PM summons road safety stakeholders as carnage continues on the roads
PRIME MINISTER Andrew Holness has summoned road safety stakeholders to an emergency meeting this week as the carnage on the nation's roadways continued yesterday with another major motor vehicle crash that claimed multiple lives.
The early morning two-vehicle collision along the Duncan's Bypass in Trelawny, which claimed three lives, is the sixth multiple-death crash in the last two months that has claimed a total of 25 lives.
More than 227 persons have died in 186 fatal crashes since the start of the year, according to statistics compiled by the Road Safety Unit in the Transport Ministry. The data shows that while fatal crashes are on the decline, the number of persons killed on the nation's roadways since January 1 is up four per cent when compared to the corresponding period last year.
Dr Lucien Jones, vice-chairman of the National Road Safety Council (NRSC), revealed yesterday that Jamaica House has invited members of the NRSC to an "emergency meeting" tentatively scheduled for Thursday to discuss a range of measures to stem the carnage on the roads.
"At the heart of it is a new public education drive. But other issues such as rapid passing of the new RTA [Road Traffic Act], the use of speed detection cameras and fixing a defective ticketing system will be on the table," Jones told The Gleaner.
An American citizen is among the three persons killed yesterday when, according to Senior Superintendent Calvin Allen, head of the Police Traffic Division, a Toyota motorcar heading towards the Sangster International Airport with five persons on board veered into the path of a Nissan minivan travelling in the opposite direction.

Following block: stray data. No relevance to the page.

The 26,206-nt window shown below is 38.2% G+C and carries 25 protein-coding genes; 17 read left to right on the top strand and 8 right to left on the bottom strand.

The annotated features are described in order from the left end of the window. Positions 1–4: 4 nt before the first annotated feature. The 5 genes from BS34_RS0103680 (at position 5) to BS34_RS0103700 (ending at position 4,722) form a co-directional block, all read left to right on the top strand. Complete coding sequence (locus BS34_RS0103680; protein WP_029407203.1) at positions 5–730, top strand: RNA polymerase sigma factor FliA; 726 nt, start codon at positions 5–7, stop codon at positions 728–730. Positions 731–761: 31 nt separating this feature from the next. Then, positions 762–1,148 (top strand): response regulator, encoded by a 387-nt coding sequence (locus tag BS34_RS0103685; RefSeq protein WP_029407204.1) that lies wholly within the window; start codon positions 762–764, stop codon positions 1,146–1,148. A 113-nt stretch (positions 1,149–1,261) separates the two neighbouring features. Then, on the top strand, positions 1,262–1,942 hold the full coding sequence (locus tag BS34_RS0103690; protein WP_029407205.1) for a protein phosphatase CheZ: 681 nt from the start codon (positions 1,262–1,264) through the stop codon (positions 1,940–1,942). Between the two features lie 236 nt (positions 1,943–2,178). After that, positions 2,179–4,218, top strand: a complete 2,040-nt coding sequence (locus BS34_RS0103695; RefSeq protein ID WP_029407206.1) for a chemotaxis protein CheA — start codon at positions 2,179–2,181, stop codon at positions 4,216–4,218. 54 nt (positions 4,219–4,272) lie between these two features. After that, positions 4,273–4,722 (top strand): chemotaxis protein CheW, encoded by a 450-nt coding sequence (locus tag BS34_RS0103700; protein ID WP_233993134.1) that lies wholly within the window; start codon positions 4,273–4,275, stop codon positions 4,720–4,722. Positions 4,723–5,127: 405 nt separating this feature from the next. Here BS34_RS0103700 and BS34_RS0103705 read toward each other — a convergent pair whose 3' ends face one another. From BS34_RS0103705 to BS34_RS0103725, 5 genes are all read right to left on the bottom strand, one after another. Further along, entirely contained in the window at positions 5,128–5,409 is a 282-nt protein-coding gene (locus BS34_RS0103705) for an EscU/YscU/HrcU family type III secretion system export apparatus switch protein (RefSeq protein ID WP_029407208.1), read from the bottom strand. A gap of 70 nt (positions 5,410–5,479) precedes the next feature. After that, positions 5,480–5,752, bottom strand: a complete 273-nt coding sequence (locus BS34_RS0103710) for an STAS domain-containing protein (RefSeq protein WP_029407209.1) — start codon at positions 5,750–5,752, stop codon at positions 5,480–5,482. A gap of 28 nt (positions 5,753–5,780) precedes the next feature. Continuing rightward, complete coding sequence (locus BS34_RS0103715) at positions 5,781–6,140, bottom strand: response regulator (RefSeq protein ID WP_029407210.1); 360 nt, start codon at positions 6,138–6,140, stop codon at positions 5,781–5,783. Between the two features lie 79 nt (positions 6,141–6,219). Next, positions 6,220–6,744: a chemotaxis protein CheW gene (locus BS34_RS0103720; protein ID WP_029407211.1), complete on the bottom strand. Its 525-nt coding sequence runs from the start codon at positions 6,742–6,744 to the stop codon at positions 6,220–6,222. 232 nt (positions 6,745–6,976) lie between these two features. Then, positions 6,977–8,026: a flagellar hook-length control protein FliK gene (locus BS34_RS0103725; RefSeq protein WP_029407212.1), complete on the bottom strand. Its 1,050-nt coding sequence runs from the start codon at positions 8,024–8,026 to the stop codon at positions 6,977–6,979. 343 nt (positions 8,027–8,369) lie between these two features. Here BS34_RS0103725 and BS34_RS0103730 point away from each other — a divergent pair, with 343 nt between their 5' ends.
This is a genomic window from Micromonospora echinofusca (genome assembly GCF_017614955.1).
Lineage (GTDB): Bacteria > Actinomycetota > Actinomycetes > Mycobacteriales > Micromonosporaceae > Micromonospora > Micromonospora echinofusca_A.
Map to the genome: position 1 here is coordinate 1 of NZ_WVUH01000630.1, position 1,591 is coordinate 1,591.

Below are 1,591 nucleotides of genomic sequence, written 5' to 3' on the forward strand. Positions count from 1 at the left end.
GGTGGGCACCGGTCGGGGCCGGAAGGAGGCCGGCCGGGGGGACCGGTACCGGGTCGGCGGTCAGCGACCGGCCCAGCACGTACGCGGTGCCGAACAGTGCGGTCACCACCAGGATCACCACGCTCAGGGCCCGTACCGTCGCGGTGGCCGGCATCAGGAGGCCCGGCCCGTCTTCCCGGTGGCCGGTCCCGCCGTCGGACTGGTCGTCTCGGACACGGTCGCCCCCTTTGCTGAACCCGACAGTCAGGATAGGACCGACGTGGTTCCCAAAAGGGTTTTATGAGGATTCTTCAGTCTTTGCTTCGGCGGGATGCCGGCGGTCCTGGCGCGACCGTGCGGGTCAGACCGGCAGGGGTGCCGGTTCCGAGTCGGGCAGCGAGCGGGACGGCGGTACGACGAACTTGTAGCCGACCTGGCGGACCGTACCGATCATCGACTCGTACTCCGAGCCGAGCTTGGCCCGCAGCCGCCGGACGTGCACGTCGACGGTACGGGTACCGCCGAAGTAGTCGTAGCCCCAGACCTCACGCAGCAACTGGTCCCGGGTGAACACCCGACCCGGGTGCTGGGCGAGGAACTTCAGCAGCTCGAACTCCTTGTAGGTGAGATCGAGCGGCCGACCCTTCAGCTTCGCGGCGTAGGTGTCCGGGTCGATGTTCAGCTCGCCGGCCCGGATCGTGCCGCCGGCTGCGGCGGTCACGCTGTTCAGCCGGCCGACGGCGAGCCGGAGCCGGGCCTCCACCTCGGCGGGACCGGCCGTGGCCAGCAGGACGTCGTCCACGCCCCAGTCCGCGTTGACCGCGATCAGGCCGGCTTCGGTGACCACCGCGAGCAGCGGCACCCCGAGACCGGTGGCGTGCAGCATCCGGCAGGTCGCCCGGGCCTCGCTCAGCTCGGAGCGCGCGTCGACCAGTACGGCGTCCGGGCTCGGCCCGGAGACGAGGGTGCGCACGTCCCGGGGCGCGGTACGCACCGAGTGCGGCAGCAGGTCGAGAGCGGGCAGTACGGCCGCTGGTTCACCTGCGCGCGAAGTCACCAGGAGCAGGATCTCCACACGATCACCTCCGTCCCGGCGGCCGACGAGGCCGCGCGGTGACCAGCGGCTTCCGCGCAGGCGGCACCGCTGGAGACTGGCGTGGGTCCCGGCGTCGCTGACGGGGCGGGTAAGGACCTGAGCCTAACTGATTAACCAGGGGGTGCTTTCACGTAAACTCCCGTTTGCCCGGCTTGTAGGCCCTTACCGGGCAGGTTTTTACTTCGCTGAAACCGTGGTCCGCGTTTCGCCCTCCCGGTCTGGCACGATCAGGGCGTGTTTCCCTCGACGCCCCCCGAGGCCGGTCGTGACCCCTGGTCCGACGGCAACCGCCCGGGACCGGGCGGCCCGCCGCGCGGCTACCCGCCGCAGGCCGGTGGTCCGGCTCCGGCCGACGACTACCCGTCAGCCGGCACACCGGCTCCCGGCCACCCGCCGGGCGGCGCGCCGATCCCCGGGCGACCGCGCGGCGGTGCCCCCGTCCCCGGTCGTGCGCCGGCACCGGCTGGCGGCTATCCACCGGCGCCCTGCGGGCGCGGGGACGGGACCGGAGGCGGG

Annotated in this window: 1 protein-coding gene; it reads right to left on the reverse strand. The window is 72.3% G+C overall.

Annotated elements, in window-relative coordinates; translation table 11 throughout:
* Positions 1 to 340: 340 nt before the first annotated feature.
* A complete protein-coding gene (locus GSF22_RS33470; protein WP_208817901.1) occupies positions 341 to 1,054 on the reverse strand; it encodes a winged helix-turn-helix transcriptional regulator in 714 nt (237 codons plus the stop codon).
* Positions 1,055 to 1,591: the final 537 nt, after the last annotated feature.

Those killed have been identified as Leslie Murray, of a New York address in the United States; and Delroy Clarke and Leon Salmon, both of Bamboo in St Ann. Allen said seven persons, including five from the minivan, were hospitalised with various injuries.
"The level of impact we saw suggest that the vehicles were travelling at a high rate of speed," the senior cop revealed, while noting that the road surface was wet from overnight rain.
"Our drivers need to realise that they need to develop greater discipline when they are using the roads," he continued.
On May 27, five persons were killed when a minibus overturned along the Llandovery main road in St Ann after the driving shaft reportedly broke.
Less than a month later on June 21 three employees of the Grand Bahia Principe hotel were killed when the motorcar in which they were travelling crashed into a truck and another parked car along the same roadway.
A total of 14 persons were killed just days apart in three crashes in St Catherine last month. According to police reports, four persons died in a crash along a section of Highway 2000 on July 13; six persons were killed when a sport utility vehicle plunged into the Rio Cobre at Flat Bridge in the Bog Walk Gorge three days later; while four others, including a police sergeant, were killed in a head on collision along Dyke Road, in Portmore, St Catherine on July 21.